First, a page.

What Would Ned Kelly do?
It was freezing in Melbourne on Saturday. Slippery streets, cold drizzling rain, finger-numbing temperatures.
The Gregory Five were having a One Day/One Night cheap flight-n-hotel deal from Adelaide and joined us for Yum Cha, a wander around the city for a game of 'spot the weirdo' and a trip through the Old Melbourne Gaol.
I'd never been before and had resisted mostly because the reverence of bushranger Ned Kelly had always made me uncomfortable; the same deal for Phar Lap. After 80,000 years of Aboriginal culture and slightly over 200 of European settlement, all we have is a criminal and a horse to worship? And no, I've not studied or read about either hero in any detail, so I'll pre-empt any anger and ask that you direct all complaints to my alternative email address: kathwon'treadthis@couldn'tgivearat'sarse.net.au .
Arriving through the git shop (the 'git' was a typo when it should have said 'gift' but I'm leaving it in now), there were ice-creams and Ned Kelly snowdomes for sale. Noooice.
Not unexpectedly, the prison itself was dank, grim, forbidding, sad, silent and dark. In the tiny cells that were open to the public, each contained a story about a particular prisoner who was hung, with their death mask enclosed to enhance the atrocity. Their backgrounds were all particularly harsh and cruel - bar none - and it was a relief to hear a bell ring and the actress playing Ned Kelly's mother call us down to the ground floor for her next performance.
With her loud Oirish accent occasionally segueing into Glaswegian, she restlessly paced the flagstone floor, telling us the tale of Ned and her sons from her rather biased and naturally emotional point of view. Life was unmistakably pitiful and merciless when she was widowed and left to care for eight children on her own.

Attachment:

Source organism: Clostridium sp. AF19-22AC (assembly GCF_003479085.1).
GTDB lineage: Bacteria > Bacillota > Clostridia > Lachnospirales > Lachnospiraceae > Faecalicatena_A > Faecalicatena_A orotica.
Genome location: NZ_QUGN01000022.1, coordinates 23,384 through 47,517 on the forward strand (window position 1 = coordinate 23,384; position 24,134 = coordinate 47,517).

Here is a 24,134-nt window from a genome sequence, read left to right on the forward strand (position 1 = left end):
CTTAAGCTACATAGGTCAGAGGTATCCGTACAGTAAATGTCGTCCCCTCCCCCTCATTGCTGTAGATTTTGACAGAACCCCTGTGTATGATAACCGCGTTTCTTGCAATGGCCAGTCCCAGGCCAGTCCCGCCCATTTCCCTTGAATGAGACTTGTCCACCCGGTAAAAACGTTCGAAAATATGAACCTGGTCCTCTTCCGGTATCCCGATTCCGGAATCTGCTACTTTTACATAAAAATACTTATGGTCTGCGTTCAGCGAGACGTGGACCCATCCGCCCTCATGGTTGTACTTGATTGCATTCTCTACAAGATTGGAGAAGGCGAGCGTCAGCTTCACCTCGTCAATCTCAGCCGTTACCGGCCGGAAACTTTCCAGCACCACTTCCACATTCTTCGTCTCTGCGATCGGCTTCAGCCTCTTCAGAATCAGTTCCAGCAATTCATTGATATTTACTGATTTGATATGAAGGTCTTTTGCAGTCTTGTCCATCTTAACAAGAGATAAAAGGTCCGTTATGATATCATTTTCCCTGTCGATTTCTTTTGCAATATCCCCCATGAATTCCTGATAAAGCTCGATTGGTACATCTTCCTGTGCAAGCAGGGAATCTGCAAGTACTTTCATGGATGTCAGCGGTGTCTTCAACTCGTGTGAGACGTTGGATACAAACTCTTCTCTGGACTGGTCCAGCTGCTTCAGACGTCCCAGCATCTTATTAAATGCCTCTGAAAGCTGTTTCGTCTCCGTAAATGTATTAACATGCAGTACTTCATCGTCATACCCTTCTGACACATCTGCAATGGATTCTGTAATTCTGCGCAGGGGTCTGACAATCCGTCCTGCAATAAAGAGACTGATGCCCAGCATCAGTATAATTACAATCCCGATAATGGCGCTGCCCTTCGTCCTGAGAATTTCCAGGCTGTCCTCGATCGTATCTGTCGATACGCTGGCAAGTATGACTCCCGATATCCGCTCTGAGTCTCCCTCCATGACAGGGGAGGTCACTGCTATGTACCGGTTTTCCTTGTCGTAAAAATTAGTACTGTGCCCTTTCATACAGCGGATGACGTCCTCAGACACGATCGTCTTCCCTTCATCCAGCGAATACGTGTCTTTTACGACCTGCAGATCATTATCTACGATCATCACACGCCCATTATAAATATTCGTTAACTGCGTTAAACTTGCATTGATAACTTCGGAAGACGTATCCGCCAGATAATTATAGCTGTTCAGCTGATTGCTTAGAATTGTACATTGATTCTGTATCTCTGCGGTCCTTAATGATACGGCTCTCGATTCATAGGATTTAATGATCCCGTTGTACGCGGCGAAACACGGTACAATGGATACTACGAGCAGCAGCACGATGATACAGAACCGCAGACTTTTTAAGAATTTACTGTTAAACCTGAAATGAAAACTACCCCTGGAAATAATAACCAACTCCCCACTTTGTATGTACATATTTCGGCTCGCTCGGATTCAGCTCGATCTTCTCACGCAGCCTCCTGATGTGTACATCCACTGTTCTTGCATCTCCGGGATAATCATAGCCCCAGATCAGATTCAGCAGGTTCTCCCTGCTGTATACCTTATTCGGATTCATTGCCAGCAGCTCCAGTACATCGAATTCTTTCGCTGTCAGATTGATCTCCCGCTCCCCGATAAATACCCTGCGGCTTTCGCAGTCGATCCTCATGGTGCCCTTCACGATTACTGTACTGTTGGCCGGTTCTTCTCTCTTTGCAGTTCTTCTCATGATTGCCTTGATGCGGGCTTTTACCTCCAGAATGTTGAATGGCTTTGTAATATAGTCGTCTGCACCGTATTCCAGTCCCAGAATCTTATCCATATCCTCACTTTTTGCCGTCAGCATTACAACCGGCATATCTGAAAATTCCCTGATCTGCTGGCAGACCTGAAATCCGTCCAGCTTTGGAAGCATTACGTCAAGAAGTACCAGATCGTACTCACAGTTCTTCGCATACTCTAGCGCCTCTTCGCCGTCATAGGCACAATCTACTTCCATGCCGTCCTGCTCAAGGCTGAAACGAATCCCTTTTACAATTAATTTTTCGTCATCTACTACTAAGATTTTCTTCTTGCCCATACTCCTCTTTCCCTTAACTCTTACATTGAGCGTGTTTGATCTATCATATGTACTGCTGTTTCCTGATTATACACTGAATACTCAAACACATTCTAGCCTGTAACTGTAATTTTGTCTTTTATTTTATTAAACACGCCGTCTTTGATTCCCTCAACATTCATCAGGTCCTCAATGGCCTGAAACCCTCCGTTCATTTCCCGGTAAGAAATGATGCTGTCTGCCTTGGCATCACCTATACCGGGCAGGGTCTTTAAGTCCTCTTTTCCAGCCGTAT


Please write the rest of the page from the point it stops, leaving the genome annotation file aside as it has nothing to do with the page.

It was cold on those hard plastic seats and every time I moved to crouch a little tighter or rub my hands, she seemed to be upon me, finger jabbing as she made her point, eyes boring into mine. "He was my SON," she yelled, making the elderly couple sitting next to me flinch involuntarily.
Three rows ahead, a young man groaned. It was then I noticed that he was one of six adults with intellectual disabilities. The teenage girl to his left was rocking back and forth, fingers in her ears trying to drown out the angry lady's voice. Sobs were heard from the boy three seats away who raised his arms in the air every few minutes on his own, lonely rollercoaster ride. "Err, this might not have been the ideal choice for their outing," my friend Kent whispered.
Forty minutes later, the performance ended and I found myself still struggling to accept the continually force-fed idea of Ned as a bonafide hero. The disabled adults, on the other hand, were struggling to make their way out of the hall without overturning any of the chairs in their haste. What had their carers been thinking?
Exiting through the gift shop, I wondered what Ned would have been thinking about had he been exhumed and given a few minutes to roam the Git Shop, casting his worn eyes over the foam and nylon balaclavas carelessly assembled into his head gear that were on sale for $9.95 a piece, or the 'Ned Says it's Your Shot' spirit glasses, koala-like clip on mini-Neds, beer coasters, pencil sharpeners, stubby holders, mouse pads......
.....and pencil cases;
....not to mention the earrings!
Perhaps he'd ask for a fair split of the profits before insisting, "I give fair warning to all those who has reason to fear me to sell out and and do not attempt to reside in Victoria but as short a time as possible after reading this notice, neglect this and abide by the consequences, which shall be worse than the rust in the wheat in Victoria."